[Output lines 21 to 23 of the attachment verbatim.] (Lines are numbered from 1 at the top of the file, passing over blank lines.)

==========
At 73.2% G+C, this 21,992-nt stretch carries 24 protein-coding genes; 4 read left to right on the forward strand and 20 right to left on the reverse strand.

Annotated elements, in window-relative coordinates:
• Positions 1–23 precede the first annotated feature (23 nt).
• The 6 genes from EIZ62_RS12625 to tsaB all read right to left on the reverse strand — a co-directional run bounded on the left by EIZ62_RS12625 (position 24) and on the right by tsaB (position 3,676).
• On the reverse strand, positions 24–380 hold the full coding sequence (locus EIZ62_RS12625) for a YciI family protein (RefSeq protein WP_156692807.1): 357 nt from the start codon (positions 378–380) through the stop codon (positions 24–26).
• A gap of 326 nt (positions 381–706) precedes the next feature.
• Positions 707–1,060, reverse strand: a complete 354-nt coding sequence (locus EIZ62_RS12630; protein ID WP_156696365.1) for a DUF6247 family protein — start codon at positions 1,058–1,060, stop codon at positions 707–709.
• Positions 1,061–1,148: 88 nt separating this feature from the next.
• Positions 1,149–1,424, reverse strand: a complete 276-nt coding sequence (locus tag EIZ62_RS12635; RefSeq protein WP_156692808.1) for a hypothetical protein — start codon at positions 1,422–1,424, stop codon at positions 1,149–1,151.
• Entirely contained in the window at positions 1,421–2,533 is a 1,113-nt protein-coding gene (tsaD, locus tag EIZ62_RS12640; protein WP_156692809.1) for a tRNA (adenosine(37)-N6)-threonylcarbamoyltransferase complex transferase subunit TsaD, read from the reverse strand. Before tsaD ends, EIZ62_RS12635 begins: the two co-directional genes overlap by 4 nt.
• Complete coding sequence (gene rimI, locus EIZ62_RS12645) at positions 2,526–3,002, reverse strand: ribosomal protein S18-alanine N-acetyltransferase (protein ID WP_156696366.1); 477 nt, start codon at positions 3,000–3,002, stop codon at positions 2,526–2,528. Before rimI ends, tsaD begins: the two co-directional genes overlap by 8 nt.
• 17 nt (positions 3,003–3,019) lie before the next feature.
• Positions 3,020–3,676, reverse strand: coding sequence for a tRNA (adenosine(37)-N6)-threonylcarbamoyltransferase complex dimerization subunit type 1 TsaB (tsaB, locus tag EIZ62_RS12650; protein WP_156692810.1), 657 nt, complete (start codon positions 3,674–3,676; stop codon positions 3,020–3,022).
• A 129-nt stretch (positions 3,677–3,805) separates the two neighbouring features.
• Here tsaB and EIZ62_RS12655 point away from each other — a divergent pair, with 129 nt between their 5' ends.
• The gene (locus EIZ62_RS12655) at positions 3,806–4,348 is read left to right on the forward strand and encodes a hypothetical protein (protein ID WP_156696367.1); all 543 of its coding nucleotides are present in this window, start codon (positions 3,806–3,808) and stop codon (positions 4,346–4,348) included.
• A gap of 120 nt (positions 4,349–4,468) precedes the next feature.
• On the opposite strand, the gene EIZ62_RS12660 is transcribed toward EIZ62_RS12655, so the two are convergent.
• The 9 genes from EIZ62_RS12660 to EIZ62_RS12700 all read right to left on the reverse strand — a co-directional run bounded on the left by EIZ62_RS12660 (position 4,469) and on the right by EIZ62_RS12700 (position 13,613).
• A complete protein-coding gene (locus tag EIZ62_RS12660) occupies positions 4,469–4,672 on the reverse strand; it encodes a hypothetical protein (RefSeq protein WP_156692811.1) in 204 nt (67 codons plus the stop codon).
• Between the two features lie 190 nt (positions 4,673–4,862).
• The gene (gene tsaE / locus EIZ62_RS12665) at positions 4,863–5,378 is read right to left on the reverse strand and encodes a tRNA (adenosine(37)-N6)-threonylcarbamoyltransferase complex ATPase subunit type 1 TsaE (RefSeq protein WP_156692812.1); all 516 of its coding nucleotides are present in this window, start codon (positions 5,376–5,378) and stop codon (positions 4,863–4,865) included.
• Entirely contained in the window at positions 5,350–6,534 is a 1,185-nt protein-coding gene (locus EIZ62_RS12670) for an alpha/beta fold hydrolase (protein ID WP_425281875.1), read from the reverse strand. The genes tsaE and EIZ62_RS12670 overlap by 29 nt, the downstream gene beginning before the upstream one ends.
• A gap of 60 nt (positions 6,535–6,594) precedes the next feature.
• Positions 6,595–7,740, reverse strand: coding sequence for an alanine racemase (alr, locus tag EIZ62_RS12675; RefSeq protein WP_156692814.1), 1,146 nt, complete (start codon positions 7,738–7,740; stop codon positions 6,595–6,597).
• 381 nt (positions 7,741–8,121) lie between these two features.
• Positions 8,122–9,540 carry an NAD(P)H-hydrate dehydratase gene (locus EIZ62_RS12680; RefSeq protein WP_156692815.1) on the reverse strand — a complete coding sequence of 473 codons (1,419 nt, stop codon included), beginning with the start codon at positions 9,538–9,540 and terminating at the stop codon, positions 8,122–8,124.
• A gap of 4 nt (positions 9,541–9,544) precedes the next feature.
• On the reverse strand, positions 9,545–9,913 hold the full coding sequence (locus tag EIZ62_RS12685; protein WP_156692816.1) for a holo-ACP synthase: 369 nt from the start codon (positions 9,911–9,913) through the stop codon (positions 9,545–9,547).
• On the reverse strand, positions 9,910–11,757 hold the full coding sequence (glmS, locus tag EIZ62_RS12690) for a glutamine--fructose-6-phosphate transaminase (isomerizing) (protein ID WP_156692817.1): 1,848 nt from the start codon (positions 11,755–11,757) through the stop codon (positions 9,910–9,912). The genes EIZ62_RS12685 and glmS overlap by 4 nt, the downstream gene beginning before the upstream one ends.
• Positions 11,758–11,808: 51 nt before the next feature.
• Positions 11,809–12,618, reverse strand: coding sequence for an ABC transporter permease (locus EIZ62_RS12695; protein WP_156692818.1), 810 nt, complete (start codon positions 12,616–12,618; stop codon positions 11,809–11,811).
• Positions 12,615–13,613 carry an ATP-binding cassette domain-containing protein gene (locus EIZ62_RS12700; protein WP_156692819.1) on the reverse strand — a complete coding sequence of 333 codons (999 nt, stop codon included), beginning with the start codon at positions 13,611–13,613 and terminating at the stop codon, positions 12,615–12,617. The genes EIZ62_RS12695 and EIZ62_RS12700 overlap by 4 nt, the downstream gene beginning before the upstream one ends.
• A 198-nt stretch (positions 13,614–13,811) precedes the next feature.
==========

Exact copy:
• Between the two features lie 190 nt (positions 4,673–4,862).
• The gene (gene tsaE / locus EIZ62_RS12665) at positions 4,863–5,378 is read right to left on the reverse strand and encodes a tRNA (adenosine(37)-N6)-threonylcarbamoyltransferase complex ATPase subunit type 1 TsaE (RefSeq protein WP_156692812.1); all 516 of its coding nucleotides are present in this window, start codon (positions 5,376–5,378) and stop codon (positions 4,863–4,865) included.
• Entirely contained in the window at positions 5,350–6,534 is a 1,185-nt protein-coding gene (locus EIZ62_RS12670) for an alpha/beta fold hydrolase (protein ID WP_425281875.1), read from the reverse strand. The genes tsaE and EIZ62_RS12670 overlap by 29 nt, the downstream gene beginning before the upstream one ends.